Mubarak keeps delicate balance on gulf issues

December 23, 1990|By Robert Ruby | Robert Ruby,Sun Staff Correspondent

CAIRO, Egypt -- As an ally of the United States against Iraq, Egypt appears resigned to the Arab world's relying on Western armies to resolve the gulf crisis but concerned that public opinion will shift in Iraq's favor if a gulf war involves Israel.

Egyptian President Hosni Mubarak has won widespread public support for his opposition to Iraq's occupation of Kuwait and for his sending about 20,000 Egyptian troops to Saudi Arabia. Even Moslem fundamentalists, Mr. Mubarak's harshest critics, have given him an indirect endorsement by staying mostly silent.

But public opinion could quickly change in the event Israel involves itself in the fighting, according to Egyptian and foreign analysts, regardless of the circumstances leading up to it.

Since the beginning of the crisis, both Egypt and the United States have viewed any attempt by Iraq to draw Israel directly into the conflict as an event that would place almost unbearable strain on the alliance of states opposing Iraq. Analysts say that the only test that would be more severe would be Israel's striking against Iraq without having been attacked first.

"If Israel interferes, it's going to spoil everything," said Mohammed Abdul Khodus, a Moslem fundamentalist writer who has supported Egypt's Persian Gulf policy. "If Israel gets involved, it will make [Iraqi President] Saddam Hussein a hero."

If Israel were responding to an Iraqi attack, diplomats say, Egypt's government would have a reasonable chance of controlling public outrage. But if Israel acted first, or if its military response included the use of overwhelming force, public opinion would be much harder to control.

Egypt then might have to choose between satisfying demands at home and maintaining its role in the anti-Iraq alliance. Analysts and diplomats predict that Egypt would respond by pressing the United States to subdue Iraq in the shortest possible time. But they add that they are less sure about how Syria, another gulf ally, would respond to the same choice.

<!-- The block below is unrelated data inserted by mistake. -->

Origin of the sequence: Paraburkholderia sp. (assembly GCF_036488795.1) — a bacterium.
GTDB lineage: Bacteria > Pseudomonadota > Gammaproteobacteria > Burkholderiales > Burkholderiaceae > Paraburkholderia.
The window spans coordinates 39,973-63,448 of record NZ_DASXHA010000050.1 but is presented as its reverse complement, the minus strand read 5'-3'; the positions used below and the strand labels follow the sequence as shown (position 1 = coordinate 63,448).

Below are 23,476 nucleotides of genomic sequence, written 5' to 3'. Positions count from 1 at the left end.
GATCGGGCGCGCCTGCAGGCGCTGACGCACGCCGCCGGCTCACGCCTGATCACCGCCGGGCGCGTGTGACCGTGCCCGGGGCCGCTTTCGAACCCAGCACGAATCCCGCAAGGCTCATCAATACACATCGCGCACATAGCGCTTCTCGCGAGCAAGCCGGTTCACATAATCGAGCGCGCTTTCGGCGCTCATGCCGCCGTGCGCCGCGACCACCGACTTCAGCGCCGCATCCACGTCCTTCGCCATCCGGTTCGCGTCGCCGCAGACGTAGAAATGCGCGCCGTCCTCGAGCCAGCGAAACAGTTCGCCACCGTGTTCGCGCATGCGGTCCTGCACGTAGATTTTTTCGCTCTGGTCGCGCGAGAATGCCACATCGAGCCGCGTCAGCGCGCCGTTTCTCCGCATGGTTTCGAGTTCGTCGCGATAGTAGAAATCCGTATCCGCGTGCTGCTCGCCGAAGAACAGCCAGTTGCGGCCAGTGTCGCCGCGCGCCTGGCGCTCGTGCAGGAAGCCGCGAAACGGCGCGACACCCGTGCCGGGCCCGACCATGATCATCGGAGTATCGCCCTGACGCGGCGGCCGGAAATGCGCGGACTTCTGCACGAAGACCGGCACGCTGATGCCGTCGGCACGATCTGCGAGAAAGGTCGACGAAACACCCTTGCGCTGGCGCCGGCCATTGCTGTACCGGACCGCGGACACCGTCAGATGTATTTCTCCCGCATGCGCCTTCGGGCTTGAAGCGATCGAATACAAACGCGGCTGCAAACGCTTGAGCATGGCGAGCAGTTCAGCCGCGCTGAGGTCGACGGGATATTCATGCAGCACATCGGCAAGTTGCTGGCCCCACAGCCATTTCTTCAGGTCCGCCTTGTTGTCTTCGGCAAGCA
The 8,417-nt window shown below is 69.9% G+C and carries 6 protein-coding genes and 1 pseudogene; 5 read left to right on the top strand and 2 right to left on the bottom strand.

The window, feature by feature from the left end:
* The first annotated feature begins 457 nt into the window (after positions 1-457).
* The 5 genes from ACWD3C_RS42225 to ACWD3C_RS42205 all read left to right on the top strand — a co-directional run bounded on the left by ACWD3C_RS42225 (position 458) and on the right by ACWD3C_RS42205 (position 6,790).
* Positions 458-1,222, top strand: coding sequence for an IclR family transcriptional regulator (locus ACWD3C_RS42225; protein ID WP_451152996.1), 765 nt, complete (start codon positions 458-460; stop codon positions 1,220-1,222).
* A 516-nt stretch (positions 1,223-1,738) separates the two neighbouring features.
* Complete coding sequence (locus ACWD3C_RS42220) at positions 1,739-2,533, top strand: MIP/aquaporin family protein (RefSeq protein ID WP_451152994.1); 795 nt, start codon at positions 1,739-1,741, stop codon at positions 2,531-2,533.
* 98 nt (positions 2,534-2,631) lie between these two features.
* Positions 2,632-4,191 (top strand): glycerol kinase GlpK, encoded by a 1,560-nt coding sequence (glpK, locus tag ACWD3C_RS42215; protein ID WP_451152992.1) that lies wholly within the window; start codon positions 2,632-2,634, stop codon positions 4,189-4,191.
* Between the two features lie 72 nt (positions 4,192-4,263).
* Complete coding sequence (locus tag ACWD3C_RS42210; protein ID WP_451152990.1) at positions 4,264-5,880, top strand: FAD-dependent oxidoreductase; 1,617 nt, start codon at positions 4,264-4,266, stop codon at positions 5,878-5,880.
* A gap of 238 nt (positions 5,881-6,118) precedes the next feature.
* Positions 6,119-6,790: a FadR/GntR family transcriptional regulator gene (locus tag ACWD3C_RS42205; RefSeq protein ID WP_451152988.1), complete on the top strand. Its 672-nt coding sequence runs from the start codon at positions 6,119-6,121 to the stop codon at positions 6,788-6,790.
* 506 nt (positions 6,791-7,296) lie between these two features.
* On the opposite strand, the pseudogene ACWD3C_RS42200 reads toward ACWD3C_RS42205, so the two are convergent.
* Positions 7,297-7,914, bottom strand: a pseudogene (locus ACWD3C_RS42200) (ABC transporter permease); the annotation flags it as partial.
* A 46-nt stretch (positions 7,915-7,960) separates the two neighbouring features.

A crushing military defeat of Iraq could bring other political problems, particularly if Israel emerged without any credible Arab challengers. "Egyptians would like that the power created by [Mr. Hussein] be preserved," said Mostafa El Said, a former minister of economics. "You'll find some Arab intellectuals saying they want it preserved for confronting the real enemy, which is Israel."

If Mr. Hussein survives as Iraq's leader, Egyptians say his standing will be enhanced chiefly at the cost of the United States and Saudi Arabia. "The first to suffer consequences will be America," said Mr. El Said. "If [Mr. Hussein] achieved even a partial success against an outsider, he wins."

Mr. Mubarak has protected himself, Egyptians say, by maintaining that whatever happens in the gulf, the Palestinian issue will remain important. He continues to cite the Palestinian issue in almost every major address, even when insisting that its resolution should not be linked to an Iraqi withdrawal from Kuwait.

Egyptians easily accepted the change in Mr. Hussein's public image, a metamorphosis in which he changed almost overnight from Arab hero to Arab villain.

His claim to be the leader of all Arabs is greeted by open skepticism, since that image challenges the leadership position traditionally claimed by Egypt. There also is little sympathy for his attempt to portray himself as the protector of the Palestinians or as a person of great Islamic piety.

"Egyptians don't believe that [Mr. Hussein] is a true believer in the Palestinian question," Mr. Khodus said. "You can tell a person from his history, and he has no history at all with the Palestinians. He wants to appear as a religious reformer, but we reject that, too."

Mr. Hussein's military adventures have brought Egypt considerable economic hardship. All three of Egypt's major sources of foreign currency have been affected: tolls paid by vessels passing through the Suez Canal, remittances from Egyptians working abroad, and tourism.

Traffic through the canal is off by one-third while tourism is down by more than half.

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